Falling gasoline prices in April drove US inflation lower for a second straight month, the US government reported Thursday in Washington.
Consumer prices settled 0.4% lower in April after declining 0.2% in March. The turnaround has been abrupt given the sharp 0.7% jump in February which went down in the books as the biggest increase since June 2009.
"As was the case in March, a sharp decrease in the gasoline index was the primary cause of the decline," the Bureau of Labor Statistics said its monthly Consumer Price Index (CPI) report.
Prices at the pump tumbled 8.1% in April after falling 4.4% in March. Right before then, gas prices hit American consumers in the stomach when they soared 9.1%. With the reversal, prices have now fallen 8.3% from a year ago.
On the other hand, it is costing more to eat every day. Overall food prices, the government confirmed today, went up 0.2% last month after they had flattened in March. And they are 1.5% higher than last year this time. In breaking down some of the costs, the BLS reports:
"The index for food at home turned up in April, increasing 0.1 percent after declining 0.1 percent the prior month. Four of the six major grocery store food group indexes increased in April. The largest increase was for the cereals and bakery products index, which rose 0.6 percent. The indexes for meats, poultry, fish, and eggs, and for other food at home both increased 0.4 percent, while the nonalcoholic beverages index rose 0.3 percent
In contrast, the index for fruits and vegetables fell 1.4 percent in April as the indexes for fresh fruits and fresh vegetables both declined for the second straight month. The index for dairy and related products was unchanged in April after declining in February and March."
Stripping volatile food and energy prices gives the core US Inflation rate, as described by economists. That gauge climbed 0.1% in April to match the prior month’s level. Rising items tracked by the Bureau of Labor Statistics include:
- Used cars and trucks by 0.6%, a fourth monthly advance
- New vehicles by 0.3% after increasing 0.1% in March
- Medical care commodities by 0.1%, matching the prior month
- Shelter by 0.2% for a fourth straight month
- Tobacco by 0.6%, the first increase in three months
Medical care costs were unchanged in April, the first time they have not climbed since July 2010. A few items that fell in price include:
- Clothing by 0.3% for a third consecutive monthly drop
- Airfares by 0.7%, reversing from their increase of 0.6% in March
- Household furnishing by 0.1%, their fourth decline in the last five months
- Recreation by 0.1%
US inflation on a 12-month basis advanced 1.1%, easing from the prior increase of 1.5% in the 12 months ended March. The latest level marks the lowest inflation rate since November 2010.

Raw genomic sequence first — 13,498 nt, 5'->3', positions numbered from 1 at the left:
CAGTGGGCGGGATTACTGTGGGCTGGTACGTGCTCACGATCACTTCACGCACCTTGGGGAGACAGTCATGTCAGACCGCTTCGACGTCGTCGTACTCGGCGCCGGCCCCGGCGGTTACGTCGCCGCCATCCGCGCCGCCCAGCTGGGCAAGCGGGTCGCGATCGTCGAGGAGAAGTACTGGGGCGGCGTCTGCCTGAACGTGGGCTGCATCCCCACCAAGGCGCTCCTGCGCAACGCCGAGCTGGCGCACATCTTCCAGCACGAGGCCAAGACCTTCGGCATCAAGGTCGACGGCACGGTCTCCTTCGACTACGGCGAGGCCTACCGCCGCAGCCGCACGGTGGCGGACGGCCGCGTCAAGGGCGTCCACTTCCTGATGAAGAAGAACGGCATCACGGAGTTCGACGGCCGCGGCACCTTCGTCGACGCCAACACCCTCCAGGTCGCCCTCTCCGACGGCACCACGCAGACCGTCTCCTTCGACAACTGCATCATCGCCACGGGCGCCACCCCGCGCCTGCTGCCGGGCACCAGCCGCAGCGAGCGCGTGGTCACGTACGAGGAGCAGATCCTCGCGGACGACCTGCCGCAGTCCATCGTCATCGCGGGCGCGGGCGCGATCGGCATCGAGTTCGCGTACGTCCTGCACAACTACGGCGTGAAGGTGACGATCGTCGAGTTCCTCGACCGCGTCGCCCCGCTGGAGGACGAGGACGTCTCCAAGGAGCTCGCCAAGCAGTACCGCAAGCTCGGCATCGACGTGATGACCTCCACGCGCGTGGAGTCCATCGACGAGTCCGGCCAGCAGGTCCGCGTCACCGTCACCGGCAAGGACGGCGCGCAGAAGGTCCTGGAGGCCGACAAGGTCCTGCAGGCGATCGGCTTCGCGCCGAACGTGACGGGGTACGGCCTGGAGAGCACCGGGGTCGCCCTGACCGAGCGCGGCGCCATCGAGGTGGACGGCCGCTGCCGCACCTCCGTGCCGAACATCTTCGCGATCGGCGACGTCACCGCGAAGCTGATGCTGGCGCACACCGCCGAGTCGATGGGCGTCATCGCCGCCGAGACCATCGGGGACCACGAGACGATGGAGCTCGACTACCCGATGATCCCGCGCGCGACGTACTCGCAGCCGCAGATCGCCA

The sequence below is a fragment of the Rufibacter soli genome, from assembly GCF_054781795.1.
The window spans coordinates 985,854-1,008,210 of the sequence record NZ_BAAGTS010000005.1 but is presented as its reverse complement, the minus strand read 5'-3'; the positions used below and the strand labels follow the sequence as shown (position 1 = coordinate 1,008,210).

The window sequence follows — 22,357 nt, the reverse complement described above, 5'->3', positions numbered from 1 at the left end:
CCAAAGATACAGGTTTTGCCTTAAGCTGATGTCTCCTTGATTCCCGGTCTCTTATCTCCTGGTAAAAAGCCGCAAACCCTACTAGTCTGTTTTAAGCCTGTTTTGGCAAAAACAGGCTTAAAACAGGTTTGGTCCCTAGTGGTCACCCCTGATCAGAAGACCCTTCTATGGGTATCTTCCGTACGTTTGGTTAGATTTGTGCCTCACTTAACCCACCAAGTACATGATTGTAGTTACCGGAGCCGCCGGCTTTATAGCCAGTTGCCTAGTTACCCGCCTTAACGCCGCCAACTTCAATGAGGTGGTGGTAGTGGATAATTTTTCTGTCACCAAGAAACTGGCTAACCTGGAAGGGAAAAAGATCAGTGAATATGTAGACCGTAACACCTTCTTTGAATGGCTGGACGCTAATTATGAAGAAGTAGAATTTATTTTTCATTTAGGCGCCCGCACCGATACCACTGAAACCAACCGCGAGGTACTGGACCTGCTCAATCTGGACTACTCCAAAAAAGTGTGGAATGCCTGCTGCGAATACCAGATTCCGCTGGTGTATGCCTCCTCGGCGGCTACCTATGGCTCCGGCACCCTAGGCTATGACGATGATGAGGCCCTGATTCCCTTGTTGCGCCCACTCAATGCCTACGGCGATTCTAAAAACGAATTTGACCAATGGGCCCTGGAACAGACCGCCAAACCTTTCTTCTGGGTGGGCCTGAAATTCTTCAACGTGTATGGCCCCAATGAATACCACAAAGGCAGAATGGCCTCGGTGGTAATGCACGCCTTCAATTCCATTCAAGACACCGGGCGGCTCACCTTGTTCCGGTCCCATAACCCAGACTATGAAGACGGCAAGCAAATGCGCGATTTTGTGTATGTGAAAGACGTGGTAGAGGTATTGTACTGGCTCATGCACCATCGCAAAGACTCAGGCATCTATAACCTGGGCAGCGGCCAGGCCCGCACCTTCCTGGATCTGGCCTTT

Core US inflation gained 1.7% year-over-year through April. The core 12-month inflation rate was reported at 1.9% in March, 2.0% in the February and 1.9% in the three months before then. The core rate of inflation is closely watched by the Federal Reserve as it helps decide where the central bank sets its key interest rate. 1.7% is below the Fed’s 2% inflation target.
"We’ve seen very aggressive declines in gasoline prices, and that has some pass-through into other goods and services," Laura Rosner, a U.S. economist at BNP Paribas in New York, said before the report, according to Bloomberg.
"The Fed is watching the weakness in core inflation. It’s not their baseline assumption that the weakness will continue or worsen, but if it did, that would be a serious concern and would make them think about a response."
With recent decreases in consumer prices, the word "deflation" appeared in several media reports on Thursday. Deflation is a decrease in general prices, which is the exact opposite of inflation. Lower prices may seem like positive news for American consumers, but only to a certain extent. If prices mark sustained deflationary levels that come in below the cost to produce goods and services, turmoil can ensue with production cuts, payroll reductions and deeper unemployment.
The following table offers major US inflation data categories from October through April and over the past 12 months:
October 2012 – April 2013 Consumer Prices – Gains & Losses in Percent
|Oct 2012||Nov 2012||Dec 2012||Jan 2013||Feb 2013||Mar 2013||Apr 2013||12
|Food at home||0.3||0.3||0.2||.0||0.1||-0.1||0.1||1.0|
|Food away from home||0.1||0.1||0.1||0.1||0.1||0.2||0.3||2.3|
|Gasoline (all types)||-0.1||-6.0||-1.9||-3.0||9.1||-4.4||-8.1||-8.3|
|Utility (piped) gas service||-0.2||1.5||0.7||-1.7||1.2||1.0||4.4||7.6|
|All items less food, energy||0.2||0.1||0.1||0.3||0.2||0.1||0.1||1.7|
|Comm. less food, energy||.0||-0.1||-0.1||0.2||.0||-0.1||.0||-0.1|
|Used cars and trucks||-0.7||-0.4||-0.3||0.2||0.8||1.2||0.6||-0.6|
|Services less energy||0.2||0.2||0.2||0.3||0.2||0.2||0.1||2.3|
The US Bureau of Labor Statistics (BLS) notes a release date of June 18, 2013 at 8:30 AM ET for the next round of Consumer Price Index data. This batch of inflation information will provide the change in consumer prices through to the month of May 2013. Along with all the published information, the CPI is the data used in this site’s Inflation Calculator.